The TTP’s commitment to ensuring provider-to-patient education and communication was important for facilitating patient uptake as they valued feeling informed and involved in the care process. This could influence beliefs about the value of DR screening among patients with diabetes (
      • Liu Y.
      • Swearingen R.
      Diabetic eye screening: Knowledge and perspectives from providers and patients.
      ). Health education on DR influences patients’ decision to engage in DR screening (
      • Piyasena M.M.P.N.
      • Murthy G.V.S.
      • Yip J.L.
      • et al.
      Systematic review on barriers and enablers for access to diabetic retinopathy screening services in different income settings.
      ) and fosters participation in their care (
      • Brown M.
      • Kuhlman D.
      • Larson L.
      • et al.
      Does availability of expanded point-of-care services improve outcomes for rural diabetic patients?.
      ). Echoing former research (
      • Liu Y.
      • Zupan N.J.
      • Swearingen R.
      • et al.
      Identification of barriers, facilitators and system-based implementation strategies to increase teleophthalmology use for diabetic eye screening in a rural US primary care clinic: A qualitative study.
      ,
      • Valikodath N.G.
      • Leveque T.K.
      • Wang S.Y.
      • et al.
      Patient attitudes toward telemedicine for diabetic retinopathy.
      ), our study has shown that PCPs play an important role in facilitating patients’ awareness of DR, and in promoting participation in DR screening. Similarly, patients with diabetes are more likely to participate in regular eye examinations when they trust their provider and receive ongoing care (
      • Sloan F.A.
      • Brown D.S.
      • Carlisle E.S.
      • Picone G.A.
      • Lee P.P.
      Monitoring visual status: Why patients do or do not comply with practice guidelines.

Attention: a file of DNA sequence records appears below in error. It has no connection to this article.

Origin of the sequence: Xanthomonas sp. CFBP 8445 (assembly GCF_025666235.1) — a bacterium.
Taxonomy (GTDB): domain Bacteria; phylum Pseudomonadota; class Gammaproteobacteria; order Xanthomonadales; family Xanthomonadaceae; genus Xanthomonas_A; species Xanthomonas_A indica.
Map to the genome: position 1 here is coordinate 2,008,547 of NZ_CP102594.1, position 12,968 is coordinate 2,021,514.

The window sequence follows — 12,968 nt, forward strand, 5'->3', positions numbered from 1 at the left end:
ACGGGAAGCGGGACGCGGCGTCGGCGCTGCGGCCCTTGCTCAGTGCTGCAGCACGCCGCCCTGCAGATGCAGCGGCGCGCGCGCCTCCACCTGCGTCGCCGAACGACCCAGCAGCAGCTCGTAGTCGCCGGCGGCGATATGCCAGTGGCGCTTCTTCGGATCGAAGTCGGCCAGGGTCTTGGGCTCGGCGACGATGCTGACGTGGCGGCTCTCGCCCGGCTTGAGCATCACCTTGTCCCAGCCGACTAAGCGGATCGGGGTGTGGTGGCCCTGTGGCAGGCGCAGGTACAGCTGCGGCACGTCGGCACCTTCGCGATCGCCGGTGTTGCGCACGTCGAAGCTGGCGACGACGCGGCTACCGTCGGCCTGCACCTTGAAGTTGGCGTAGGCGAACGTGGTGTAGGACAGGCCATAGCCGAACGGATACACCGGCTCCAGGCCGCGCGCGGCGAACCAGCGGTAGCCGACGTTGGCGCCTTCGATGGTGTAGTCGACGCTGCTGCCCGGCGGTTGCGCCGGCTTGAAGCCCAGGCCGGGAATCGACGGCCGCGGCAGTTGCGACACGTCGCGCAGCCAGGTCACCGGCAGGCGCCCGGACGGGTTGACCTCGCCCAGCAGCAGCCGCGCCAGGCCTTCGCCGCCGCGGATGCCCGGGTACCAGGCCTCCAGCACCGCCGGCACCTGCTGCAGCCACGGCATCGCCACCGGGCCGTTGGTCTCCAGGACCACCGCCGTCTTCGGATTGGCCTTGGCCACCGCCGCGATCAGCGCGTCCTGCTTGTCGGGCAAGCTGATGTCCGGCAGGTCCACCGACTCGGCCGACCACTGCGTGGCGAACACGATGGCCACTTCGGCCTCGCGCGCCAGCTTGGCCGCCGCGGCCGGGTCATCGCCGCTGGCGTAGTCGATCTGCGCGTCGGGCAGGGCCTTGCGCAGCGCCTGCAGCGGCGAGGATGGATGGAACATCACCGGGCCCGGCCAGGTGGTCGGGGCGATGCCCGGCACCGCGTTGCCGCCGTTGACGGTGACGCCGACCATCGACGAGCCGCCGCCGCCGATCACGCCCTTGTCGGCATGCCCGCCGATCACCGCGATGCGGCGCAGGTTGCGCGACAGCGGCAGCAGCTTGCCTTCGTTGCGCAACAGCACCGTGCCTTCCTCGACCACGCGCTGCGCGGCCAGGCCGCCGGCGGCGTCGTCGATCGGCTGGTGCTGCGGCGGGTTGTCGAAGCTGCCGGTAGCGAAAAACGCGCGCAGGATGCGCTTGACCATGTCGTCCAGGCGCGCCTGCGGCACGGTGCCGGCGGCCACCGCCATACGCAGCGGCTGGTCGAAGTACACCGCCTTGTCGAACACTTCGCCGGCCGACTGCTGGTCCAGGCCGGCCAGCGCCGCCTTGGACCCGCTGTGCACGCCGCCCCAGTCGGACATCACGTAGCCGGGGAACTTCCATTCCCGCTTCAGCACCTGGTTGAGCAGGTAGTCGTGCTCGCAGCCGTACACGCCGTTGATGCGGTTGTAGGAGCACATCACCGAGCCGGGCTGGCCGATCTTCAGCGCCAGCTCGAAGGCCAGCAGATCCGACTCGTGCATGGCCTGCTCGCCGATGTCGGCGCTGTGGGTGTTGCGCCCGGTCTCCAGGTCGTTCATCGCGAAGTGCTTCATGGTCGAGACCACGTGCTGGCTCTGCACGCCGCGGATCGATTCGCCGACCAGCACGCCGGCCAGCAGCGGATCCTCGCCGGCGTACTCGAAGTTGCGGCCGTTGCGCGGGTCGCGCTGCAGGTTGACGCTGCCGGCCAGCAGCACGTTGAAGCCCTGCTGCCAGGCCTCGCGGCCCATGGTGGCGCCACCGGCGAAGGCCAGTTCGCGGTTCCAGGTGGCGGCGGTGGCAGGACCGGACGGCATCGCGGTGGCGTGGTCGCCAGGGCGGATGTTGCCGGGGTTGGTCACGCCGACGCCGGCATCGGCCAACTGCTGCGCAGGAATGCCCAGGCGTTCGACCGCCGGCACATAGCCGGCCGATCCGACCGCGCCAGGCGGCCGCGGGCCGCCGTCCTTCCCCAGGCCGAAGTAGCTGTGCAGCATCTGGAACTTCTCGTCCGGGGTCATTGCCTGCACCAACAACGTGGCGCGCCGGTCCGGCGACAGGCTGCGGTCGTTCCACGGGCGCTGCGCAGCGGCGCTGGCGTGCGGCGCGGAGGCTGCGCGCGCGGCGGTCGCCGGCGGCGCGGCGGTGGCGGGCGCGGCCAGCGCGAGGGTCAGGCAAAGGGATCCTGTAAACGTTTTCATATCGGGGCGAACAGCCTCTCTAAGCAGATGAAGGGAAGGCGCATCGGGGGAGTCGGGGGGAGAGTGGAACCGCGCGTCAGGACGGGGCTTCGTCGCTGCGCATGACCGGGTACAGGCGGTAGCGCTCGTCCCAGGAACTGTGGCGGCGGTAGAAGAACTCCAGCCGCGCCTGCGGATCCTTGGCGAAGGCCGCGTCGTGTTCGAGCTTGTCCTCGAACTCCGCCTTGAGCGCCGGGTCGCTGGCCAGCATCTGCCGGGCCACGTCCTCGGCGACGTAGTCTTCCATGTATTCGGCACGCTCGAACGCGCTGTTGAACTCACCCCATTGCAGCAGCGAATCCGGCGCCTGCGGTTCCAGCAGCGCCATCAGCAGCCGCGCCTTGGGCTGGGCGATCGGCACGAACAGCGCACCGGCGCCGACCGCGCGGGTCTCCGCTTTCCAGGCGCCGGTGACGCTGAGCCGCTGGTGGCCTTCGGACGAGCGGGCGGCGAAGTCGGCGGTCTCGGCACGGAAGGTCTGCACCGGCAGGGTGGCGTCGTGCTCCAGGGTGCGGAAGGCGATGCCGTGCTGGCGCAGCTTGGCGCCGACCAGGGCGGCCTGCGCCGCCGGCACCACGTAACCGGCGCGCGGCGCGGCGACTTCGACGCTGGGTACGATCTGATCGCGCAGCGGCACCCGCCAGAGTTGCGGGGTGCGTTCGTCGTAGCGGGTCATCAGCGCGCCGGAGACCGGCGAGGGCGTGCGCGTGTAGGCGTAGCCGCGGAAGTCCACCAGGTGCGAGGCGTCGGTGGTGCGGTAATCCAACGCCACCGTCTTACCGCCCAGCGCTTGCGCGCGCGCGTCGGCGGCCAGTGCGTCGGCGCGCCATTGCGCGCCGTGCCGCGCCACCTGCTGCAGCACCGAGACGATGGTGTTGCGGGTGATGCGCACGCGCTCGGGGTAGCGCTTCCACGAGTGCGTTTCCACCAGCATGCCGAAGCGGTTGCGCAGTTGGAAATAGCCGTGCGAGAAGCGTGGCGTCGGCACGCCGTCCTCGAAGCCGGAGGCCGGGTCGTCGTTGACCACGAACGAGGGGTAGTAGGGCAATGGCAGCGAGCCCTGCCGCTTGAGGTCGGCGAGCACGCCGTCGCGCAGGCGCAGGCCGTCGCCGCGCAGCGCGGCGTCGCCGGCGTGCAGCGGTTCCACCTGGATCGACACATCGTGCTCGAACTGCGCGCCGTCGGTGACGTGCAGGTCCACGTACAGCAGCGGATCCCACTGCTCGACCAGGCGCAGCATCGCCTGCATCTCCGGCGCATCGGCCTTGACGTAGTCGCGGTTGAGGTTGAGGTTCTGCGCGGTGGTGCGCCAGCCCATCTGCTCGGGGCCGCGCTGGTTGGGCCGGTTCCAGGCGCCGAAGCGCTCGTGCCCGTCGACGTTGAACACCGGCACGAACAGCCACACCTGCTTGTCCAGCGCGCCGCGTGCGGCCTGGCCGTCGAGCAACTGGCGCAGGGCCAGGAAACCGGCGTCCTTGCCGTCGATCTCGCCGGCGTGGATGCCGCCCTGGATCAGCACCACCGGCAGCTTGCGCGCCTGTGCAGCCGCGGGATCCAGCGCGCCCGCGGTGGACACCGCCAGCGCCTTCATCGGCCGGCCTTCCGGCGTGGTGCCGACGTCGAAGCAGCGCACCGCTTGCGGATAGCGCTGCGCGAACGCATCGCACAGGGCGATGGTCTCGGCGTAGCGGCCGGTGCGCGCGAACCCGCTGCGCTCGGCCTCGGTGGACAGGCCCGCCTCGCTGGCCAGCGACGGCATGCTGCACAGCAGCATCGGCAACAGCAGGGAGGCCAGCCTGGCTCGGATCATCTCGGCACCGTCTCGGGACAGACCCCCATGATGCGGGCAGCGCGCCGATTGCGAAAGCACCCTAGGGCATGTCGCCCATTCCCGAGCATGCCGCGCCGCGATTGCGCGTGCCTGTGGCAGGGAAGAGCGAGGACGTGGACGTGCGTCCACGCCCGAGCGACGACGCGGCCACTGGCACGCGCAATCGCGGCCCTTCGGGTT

,
      • Liu Y.
      • Zupan N.J.
      • Shiyanbola O.O.
      • et al.
      Factors influencing patient adherence with diabetic eye screening in rural communities: A qualitative study.
      ).
      A number of studies in rural areas cited convenience as a strong facilitator of patient participation in teleophthalmology DR screening (
      • Liu Y.
      • Zupan N.J.
      • Swearingen R.
      • et al.
      Identification of barriers, facilitators and system-based implementation strategies to increase teleophthalmology use for diabetic eye screening in a rural US primary care clinic: A qualitative study.
      ,
      • Kurji K.
      • Kiage D.
      • Rudnisky C.J.
      • Damji K.F.
      Improving diabetic retinopathy screening in Africa: Patient satisfaction with teleophthalmology versus ophthalmologist-based screening.
      ). In our study, patients’ strong preference to access teleophthalmology through their regular primary care sites was mainly associated with factors related to continuity of care rather than travel distance. Offering teleophthalmology at patients’ primary care sites makes point-of-care DR screening (i.e. screening that occurs at or proximal to the site/time of patient care) possible (
      • Brown M.
      • Kuhlman D.
      • Larson L.
      • et al.
      Does availability of expanded point-of-care services improve outcomes for rural diabetic patients?.
      ,
      • Valikodath N.G.
      • Leveque T.K.
      • Wang S.Y.
      • et al.
      Patient attitudes toward telemedicine for diabetic retinopathy.
      ). This could help reconcile some factors that participants perceived to contribute to low DR screening rates in urban areas. PCPs identified fragmented care as a reason for losing patients to follow up when screening is shifted further away from the point of care. Providers’ views corroborate previous research (
      • Rathi S.
      • Tsui E.
      • Mehta N.
      • Zahid S.
      • Schuman J.S.
      The current state of teleophthalmology in the United States.
      ,
      • Rubio M.M.
      • Moya M.M.